An ex-felon might have in his hotel room some of the equipment mentioned in section 11555, Health and Safety Code, and a weapon capable of being concealed on the person; he might be charged with, plead guilty to, and be sentenced for the misdemeanor before it was discovered that he was an ex-felon.
A person, for sufficient cause, might be arrested and found to have on his person pills, in violation of Business and Professions Code, section 4230, and a wristwatch, which was stolen property; that fact and the existence of circumstances that strongly indicated the defendant's knowledge of that fact might not be discovered by the police until judgment was pronounced upon the misdemeanor charge.
A motorist operating a vehicle without the owner's consent might be halted and charged with a minor Vehicle Code violation. The fact that the motorist is operating the vehicle in violation of section 10851, Vehicle Code, might be neither known nor apparent to the officer making the arrest; and might not be disclosed by the motorist, who might be charged with, plead guilty to and receive judgment on the minor violation before it was discovered that he had also committed a felony.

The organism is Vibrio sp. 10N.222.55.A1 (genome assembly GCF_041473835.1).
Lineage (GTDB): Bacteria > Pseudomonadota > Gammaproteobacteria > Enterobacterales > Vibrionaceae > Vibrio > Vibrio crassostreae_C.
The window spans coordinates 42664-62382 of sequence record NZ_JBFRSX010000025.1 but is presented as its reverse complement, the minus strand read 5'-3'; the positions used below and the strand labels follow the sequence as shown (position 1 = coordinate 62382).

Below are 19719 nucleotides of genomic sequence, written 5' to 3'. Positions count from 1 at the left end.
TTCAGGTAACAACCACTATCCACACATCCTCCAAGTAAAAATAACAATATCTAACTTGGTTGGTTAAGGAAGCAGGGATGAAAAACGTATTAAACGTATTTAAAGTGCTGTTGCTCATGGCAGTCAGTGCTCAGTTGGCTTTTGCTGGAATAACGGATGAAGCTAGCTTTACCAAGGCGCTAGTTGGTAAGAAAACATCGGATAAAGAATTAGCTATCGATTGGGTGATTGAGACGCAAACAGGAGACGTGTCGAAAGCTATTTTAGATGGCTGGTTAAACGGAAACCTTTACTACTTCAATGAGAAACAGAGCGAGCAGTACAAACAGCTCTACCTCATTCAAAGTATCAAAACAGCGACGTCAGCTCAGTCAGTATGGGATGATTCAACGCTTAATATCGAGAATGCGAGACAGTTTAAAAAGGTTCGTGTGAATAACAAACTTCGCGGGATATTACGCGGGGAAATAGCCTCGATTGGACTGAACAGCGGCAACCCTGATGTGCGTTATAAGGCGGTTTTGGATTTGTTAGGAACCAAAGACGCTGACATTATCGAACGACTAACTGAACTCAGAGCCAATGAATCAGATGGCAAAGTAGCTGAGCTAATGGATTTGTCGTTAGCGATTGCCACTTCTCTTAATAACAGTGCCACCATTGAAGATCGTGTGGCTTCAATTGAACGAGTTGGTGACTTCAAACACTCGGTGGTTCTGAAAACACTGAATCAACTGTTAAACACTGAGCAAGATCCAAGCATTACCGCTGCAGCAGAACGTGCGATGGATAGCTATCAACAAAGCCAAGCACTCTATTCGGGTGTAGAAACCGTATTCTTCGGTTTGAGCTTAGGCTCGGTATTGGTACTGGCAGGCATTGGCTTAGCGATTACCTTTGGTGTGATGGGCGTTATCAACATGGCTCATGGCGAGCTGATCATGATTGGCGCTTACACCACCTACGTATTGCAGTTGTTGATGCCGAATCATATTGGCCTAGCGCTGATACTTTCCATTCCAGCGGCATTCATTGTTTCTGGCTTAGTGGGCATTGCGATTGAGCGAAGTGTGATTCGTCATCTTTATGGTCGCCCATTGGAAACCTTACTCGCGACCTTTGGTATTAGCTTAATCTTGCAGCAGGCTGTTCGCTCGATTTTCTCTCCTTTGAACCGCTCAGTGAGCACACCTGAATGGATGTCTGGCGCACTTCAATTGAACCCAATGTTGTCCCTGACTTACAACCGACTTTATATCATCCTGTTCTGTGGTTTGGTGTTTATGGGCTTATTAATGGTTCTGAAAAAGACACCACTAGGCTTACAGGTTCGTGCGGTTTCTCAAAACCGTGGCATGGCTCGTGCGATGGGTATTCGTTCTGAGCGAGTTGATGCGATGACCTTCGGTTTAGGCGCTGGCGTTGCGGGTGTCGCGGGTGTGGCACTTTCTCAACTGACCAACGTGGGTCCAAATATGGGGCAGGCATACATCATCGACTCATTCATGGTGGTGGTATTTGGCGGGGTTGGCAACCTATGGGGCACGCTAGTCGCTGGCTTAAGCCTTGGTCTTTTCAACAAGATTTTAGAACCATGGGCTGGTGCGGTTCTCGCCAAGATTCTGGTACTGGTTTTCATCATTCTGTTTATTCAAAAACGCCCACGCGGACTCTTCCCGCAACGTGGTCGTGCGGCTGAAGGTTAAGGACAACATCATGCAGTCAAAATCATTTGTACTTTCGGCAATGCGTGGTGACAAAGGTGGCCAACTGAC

There is no reason to favor the violator whose concealment of facts nonapparent to an arresting officer may produce successive prosecutions for crimes that in their criminal essentials are distinct and separate. To do so would make the prosecution of crime a game of thimble-rigging, in which the offender manipulates the shells.
In dealing with the question of harassment resulting from successive prosecutions that do not come within the meaning of the proscriptive wording of section 654, consideration should be given to the right to a speedy trial. One charged with a crime should not be presumed guilty of some nonapparent crime; and his right to a speedy trial should not be suspended during an exploration of the possibility that another undisclosed crime has been committed.
SECTION 654, PENAL CODE, SPEAKS OF A CRIMINAL ACT